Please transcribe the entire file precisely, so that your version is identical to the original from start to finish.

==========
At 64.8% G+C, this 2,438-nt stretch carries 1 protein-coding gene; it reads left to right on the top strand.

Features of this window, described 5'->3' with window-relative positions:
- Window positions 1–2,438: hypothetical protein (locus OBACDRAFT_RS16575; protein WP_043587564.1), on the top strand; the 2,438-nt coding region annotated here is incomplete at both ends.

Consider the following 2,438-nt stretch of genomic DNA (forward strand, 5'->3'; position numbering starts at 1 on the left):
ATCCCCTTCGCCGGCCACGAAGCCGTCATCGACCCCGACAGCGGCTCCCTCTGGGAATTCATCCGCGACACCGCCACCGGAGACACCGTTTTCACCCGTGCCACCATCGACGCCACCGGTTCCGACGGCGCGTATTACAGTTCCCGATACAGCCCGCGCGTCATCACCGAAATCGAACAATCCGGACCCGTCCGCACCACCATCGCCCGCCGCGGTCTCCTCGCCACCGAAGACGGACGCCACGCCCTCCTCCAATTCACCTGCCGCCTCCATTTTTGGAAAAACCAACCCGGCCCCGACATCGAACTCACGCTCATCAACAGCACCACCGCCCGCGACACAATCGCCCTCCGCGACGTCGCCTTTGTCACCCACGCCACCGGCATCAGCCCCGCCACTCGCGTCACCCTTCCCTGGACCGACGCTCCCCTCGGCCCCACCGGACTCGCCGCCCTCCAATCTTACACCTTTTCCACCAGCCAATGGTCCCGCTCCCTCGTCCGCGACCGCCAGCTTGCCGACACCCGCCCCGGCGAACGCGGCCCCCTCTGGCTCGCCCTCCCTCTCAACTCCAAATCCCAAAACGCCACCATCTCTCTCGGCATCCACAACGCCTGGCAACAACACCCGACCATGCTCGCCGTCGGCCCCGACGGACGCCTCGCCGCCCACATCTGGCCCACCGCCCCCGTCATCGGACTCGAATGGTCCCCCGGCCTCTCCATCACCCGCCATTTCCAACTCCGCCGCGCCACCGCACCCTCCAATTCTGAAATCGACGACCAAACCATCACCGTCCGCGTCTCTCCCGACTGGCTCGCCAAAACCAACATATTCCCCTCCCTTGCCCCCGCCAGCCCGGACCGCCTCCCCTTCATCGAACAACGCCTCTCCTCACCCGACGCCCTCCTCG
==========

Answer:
At 64.8% G+C, this 2,438-nt stretch carries 1 protein-coding gene; it reads left to right on the top strand.

Features of this window, described 5'->3' with window-relative positions:
- Window positions 1–2,438: hypothetical protein (locus OBACDRAFT_RS16575; protein WP_043587564.1), on the top strand; the 2,438-nt coding region annotated here is incomplete at both ends.

Consider the following 2,438-nt stretch of genomic DNA (forward strand, 5'->3'; position numbering starts at 1 on the left):
ATCCCCTTCGCCGGCCACGAAGCCGTCATCGACCCCGACAGCGGCTCCCTCTGGGAATTCATCCGCGACACCGCCACCGGAGACACCGTTTTCACCCGTGCCACCATCGACGCCACCGGTTCCGACGGCGCGTATTACAGTTCCCGATACAGCCCGCGCGTCATCACCGAAATCGAACAATCCGGACCCGTCCGCACCACCATCGCCCGCCGCGGTCTCCTCGCCACCGAAGACGGACGCCACGCCCTCCTCCAATTCACCTGCCGCCTCCATTTTTGGAAAAACCAACCCGGCCCCGACATCGAACTCACGCTCATCAACAGCACCACCGCCCGCGACACAATCGCCCTCCGCGACGTCGCCTTTGTCACCCACGCCACCGGCATCAGCCCCGCCACTCGCGTCACCCTTCCCTGGACCGACGCTCCCCTCGGCCCCACCGGACTCGCCGCCCTCCAATCTTACACCTTTTCCACCAGCCAATGGTCCCGCTCCCTCGTCCGCGACCGCCAGCTTGCCGACACCCGCCCCGGCGAACGCGGCCCCCTCTGGCTCGCCCTCCCTCTCAACTCCAAATCCCAAAACGCCACCATCTCTCTCGGCATCCACAACGCCTGGCAACAACACCCGACCATGCTCGCCGTCGGCCCCGACGGACGCCTCGCCGCCCACATCTGGCCCACCGCCCCCGTCATCGGACTCGAATGGTCCCCCGGCCTCTCCATCACCCGCCATTTCCAACTCCGCCGCGCCACCGCACCCTCCAATTCTGAAATCGACGACCAAACCATCACCGTCCGCGTCTCTCCCGACTGGCTCGCCAAAACCAACATATTCCCCTCCCTTGCCCCCGCCAGCCCGGACCGCCTCCCCTTCATCGAACAACGCCTCTCCTCACCCGACGCCCTCCTCG